Discovering Formby's Past - Riding for the Disabled
The Brewery Lane Riding School begun by Tom Bowler in 1941 still flourishes today and, like many businesses launched during the difficult war and post war years, sprang originally from pure chance and a willingness to grasp what life offered. The Riding School was born out of the stubbornness of a pony called Tich, who would not stay at home. Joe Scott, whom I have written about previously, was having trouble with Tich, whom he had bought for his young son to ride. Tich continually escaped from the Scott paddock and made his way uninvited into Tom Bowler’s field. Eventually Joe Scott told Tom he might as well have the pony for his seven year old daughter Mary. Joe said sadly that his young son was not really keen to ride the pony anyway, and Tich obviously preferred life with the Bowlers. Tom was a proud man, with no money to speak of, but would not accept it for nothing. Joe said ‘give me a fiver then’. Somehow Tom scraped together five pounds, Tich became his and life at the Bowler small holding changed for ever. Little Mary was besotted with Tich and was seen riding round the village with her father in attendance. People began to stop and ask if he would teach their children to ride. In those difficult war years, with no petrol for domestic use and little public transport, parents were looking for fun outdoor activities for their children to enjoy near home. Tom and Tich were happy to oblige and soon Tich had earned enough money to buy another pony. Before long those two earned enough to buy two more ponies and the Riding School was established and thriving.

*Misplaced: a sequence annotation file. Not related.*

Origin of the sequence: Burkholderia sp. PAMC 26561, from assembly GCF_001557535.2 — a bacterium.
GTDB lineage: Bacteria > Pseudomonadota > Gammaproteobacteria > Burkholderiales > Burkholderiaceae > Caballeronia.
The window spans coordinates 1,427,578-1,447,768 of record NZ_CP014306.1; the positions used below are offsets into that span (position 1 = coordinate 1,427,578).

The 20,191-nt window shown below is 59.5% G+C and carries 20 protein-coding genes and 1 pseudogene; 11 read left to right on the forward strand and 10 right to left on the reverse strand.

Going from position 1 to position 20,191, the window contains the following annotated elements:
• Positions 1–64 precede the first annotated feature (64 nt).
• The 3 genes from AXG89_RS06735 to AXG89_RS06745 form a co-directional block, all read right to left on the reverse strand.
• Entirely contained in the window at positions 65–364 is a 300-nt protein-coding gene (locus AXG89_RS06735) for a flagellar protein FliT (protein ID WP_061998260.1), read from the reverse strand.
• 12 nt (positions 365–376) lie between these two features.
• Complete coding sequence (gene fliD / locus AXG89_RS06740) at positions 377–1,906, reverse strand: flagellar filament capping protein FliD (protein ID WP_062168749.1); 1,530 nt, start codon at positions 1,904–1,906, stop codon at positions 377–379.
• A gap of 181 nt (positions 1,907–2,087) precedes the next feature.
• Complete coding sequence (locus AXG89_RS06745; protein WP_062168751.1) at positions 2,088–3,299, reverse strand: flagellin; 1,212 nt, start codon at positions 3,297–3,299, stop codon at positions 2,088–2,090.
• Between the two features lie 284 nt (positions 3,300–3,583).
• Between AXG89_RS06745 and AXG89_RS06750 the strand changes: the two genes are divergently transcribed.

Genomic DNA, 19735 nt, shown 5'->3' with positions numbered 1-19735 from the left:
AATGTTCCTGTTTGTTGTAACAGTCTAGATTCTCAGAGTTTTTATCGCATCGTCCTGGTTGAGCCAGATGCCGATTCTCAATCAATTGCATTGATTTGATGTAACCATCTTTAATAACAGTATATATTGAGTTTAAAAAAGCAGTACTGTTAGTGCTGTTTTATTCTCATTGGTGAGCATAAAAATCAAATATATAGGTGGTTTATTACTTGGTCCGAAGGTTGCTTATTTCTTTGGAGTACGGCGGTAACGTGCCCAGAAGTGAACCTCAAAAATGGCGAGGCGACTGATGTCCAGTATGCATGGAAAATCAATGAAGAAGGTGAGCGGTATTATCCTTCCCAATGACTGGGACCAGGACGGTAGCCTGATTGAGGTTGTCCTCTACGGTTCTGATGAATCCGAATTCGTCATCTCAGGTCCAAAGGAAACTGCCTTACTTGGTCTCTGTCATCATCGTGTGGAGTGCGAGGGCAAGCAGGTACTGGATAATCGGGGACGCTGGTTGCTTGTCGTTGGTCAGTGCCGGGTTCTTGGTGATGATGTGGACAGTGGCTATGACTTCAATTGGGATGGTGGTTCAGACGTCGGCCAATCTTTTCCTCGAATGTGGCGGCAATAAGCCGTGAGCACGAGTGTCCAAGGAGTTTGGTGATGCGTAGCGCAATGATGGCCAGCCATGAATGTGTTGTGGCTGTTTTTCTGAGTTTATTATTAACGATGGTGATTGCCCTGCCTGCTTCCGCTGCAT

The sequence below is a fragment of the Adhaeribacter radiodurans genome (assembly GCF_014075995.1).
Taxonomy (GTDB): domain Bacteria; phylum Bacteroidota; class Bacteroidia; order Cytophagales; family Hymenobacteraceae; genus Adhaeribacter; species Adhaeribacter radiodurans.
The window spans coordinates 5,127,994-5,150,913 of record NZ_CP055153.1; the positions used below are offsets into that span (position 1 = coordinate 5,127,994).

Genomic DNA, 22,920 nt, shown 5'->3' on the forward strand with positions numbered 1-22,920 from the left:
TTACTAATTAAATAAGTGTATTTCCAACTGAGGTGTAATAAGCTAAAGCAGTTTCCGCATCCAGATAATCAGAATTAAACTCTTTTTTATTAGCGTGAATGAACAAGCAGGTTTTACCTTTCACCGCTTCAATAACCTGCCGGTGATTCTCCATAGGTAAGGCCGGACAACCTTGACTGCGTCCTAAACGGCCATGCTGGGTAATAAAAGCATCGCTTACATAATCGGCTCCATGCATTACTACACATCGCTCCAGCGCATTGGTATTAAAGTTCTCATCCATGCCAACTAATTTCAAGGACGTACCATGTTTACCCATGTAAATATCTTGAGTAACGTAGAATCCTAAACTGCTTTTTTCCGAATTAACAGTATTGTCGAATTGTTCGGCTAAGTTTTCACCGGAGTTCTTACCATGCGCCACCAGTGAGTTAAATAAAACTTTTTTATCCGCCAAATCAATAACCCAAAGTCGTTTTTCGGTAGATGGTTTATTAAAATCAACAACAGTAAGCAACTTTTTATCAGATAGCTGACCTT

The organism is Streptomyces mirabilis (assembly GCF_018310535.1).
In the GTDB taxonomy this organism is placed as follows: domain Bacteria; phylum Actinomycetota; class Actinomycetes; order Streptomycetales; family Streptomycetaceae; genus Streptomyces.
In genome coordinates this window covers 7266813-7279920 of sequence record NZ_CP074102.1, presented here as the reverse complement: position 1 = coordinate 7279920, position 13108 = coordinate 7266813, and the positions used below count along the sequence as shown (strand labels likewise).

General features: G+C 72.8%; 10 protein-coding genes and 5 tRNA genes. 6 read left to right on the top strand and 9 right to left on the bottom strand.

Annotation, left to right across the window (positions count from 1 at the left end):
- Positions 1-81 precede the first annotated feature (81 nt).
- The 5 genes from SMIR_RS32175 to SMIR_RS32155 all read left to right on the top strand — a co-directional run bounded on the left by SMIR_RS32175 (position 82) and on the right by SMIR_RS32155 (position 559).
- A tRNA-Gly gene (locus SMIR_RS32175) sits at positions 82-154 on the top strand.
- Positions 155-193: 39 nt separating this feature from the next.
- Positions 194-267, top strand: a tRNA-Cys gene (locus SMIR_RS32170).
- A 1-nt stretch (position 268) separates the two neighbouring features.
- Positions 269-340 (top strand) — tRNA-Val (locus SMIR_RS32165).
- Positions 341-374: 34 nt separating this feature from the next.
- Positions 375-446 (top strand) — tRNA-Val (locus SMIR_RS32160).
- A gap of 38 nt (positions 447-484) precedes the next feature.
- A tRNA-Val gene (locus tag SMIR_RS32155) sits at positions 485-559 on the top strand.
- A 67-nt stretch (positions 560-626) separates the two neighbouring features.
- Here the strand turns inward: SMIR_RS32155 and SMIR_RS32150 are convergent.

Tom’s young daughter Mary lived for the ponies and right from the age of seven spent every spare moment riding, grooming and attending to them. There was still little cash to spare, and earnings were not spent on anything other than basics. Saving was vital. Tom went round farm sales buying up old sheds to fashion into stables. He called his enterprise The Children’s Riding School but several adults also came to ride, and then a couple of horse owners asked if their horses could be stabled at the School. One of then, still remembered by some older Formby residents, was a somewhat eccentric artist named Miss Fiddler, with a horse called Gambler. She was a talented and successful artist but not a brilliant rider. Quite often Gambler came home without her, and she would arrive later on foot. On one occasion Gambler was found wandering near Freshfield Station. Tom Bowler was contacted and a search set in motion. It was guessed that she had ridden to the beach. By sheer good luck two walkers, the only people on the beach that afternoon, had spotted a pile of something just about to be covered by the incoming tide. It was Miss Fiddler, unconscious and concussed. They had found her just in time to save her from drowning. Thankfully, the search party were in time to help the rescuers. After a couple of days in hospital she resumed her riding quite undeterred, still continuing to fall off from time to time. In contrast to her riding, Miss Fiddler’s painting was very successful and there were exhibitions of her work in Liverpool.